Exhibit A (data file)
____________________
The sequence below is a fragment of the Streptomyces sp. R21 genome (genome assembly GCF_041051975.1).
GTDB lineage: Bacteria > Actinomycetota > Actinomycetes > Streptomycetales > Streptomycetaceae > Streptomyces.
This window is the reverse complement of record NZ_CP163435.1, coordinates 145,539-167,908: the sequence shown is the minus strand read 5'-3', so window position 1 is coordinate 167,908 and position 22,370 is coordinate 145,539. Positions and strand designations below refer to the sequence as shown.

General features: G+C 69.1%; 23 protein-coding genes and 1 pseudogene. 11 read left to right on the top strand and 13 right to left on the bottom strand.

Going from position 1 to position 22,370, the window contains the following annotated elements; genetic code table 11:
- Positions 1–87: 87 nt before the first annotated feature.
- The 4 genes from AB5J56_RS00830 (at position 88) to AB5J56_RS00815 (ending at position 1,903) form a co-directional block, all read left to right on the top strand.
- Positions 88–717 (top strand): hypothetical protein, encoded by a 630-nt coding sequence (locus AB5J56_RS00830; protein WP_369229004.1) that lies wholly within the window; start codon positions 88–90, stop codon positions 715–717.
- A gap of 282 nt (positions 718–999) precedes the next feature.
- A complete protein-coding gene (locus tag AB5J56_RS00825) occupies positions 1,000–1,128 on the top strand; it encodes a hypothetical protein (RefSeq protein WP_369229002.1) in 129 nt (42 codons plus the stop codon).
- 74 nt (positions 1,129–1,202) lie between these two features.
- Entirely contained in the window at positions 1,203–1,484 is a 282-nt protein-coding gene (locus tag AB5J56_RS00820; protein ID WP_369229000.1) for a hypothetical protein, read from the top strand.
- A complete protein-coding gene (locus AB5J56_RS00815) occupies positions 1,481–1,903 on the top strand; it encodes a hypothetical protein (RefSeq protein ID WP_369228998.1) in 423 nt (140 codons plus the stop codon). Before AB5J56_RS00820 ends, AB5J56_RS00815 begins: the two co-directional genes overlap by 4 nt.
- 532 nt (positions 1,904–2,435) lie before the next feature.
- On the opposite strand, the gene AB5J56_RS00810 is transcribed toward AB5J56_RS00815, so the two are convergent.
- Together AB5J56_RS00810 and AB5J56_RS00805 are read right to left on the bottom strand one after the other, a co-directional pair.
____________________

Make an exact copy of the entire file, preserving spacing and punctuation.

The sequence below is a fragment of the Streptomyces sp. R21 genome (genome assembly GCF_041051975.1).
GTDB lineage: Bacteria > Actinomycetota > Actinomycetes > Streptomycetales > Streptomycetaceae > Streptomyces.
This window is the reverse complement of record NZ_CP163435.1, coordinates 145,539-167,908: the sequence shown is the minus strand read 5'-3', so window position 1 is coordinate 167,908 and position 22,370 is coordinate 145,539. Positions and strand designations below refer to the sequence as shown.

General features: G+C 69.1%; 23 protein-coding genes and 1 pseudogene. 11 read left to right on the top strand and 13 right to left on the bottom strand.

Going from position 1 to position 22,370, the window contains the following annotated elements; genetic code table 11:
- Positions 1–87: 87 nt before the first annotated feature.
- The 4 genes from AB5J56_RS00830 (at position 88) to AB5J56_RS00815 (ending at position 1,903) form a co-directional block, all read left to right on the top strand.
- Positions 88–717 (top strand): hypothetical protein, encoded by a 630-nt coding sequence (locus AB5J56_RS00830; protein WP_369229004.1) that lies wholly within the window; start codon positions 88–90, stop codon positions 715–717.
- A gap of 282 nt (positions 718–999) precedes the next feature.
- A complete protein-coding gene (locus tag AB5J56_RS00825) occupies positions 1,000–1,128 on the top strand; it encodes a hypothetical protein (RefSeq protein WP_369229002.1) in 129 nt (42 codons plus the stop codon).
- 74 nt (positions 1,129–1,202) lie between these two features.
- Entirely contained in the window at positions 1,203–1,484 is a 282-nt protein-coding gene (locus tag AB5J56_RS00820; protein ID WP_369229000.1) for a hypothetical protein, read from the top strand.
- A complete protein-coding gene (locus AB5J56_RS00815) occupies positions 1,481–1,903 on the top strand; it encodes a hypothetical protein (RefSeq protein ID WP_369228998.1) in 423 nt (140 codons plus the stop codon). Before AB5J56_RS00820 ends, AB5J56_RS00815 begins: the two co-directional genes overlap by 4 nt.
- 532 nt (positions 1,904–2,435) lie before the next feature.
- On the opposite strand, the gene AB5J56_RS00810 is transcribed toward AB5J56_RS00815, so the two are convergent.
- Together AB5J56_RS00810 and AB5J56_RS00805 are read right to left on the bottom strand one after the other, a co-directional pair.